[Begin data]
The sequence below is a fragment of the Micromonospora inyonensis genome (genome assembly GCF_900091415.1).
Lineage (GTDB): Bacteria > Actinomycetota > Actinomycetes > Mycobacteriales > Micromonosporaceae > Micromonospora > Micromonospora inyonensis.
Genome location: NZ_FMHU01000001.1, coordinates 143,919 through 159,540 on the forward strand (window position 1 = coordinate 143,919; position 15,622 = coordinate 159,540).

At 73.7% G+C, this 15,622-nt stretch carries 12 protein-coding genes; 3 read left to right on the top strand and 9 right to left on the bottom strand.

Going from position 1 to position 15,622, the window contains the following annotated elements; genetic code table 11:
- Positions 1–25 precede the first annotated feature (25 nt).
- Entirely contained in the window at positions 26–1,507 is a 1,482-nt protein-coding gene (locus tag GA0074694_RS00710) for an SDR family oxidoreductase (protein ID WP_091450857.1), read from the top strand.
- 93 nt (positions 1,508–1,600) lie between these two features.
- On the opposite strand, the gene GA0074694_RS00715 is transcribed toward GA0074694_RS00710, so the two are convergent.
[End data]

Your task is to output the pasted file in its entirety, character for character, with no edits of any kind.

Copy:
The sequence below is a fragment of the Micromonospora inyonensis genome (genome assembly GCF_900091415.1).
Lineage (GTDB): Bacteria > Actinomycetota > Actinomycetes > Mycobacteriales > Micromonosporaceae > Micromonospora > Micromonospora inyonensis.
Genome location: NZ_FMHU01000001.1, coordinates 143,919 through 159,540 on the forward strand (window position 1 = coordinate 143,919; position 15,622 = coordinate 159,540).

At 73.7% G+C, this 15,622-nt stretch carries 12 protein-coding genes; 3 read left to right on the top strand and 9 right to left on the bottom strand.

Going from position 1 to position 15,622, the window contains the following annotated elements; genetic code table 11:
- Positions 1–25 precede the first annotated feature (25 nt).
- Entirely contained in the window at positions 26–1,507 is a 1,482-nt protein-coding gene (locus tag GA0074694_RS00710) for an SDR family oxidoreductase (protein ID WP_091450857.1), read from the top strand.
- 93 nt (positions 1,508–1,600) lie between these two features.
- On the opposite strand, the gene GA0074694_RS00715 is transcribed toward GA0074694_RS00710, so the two are convergent.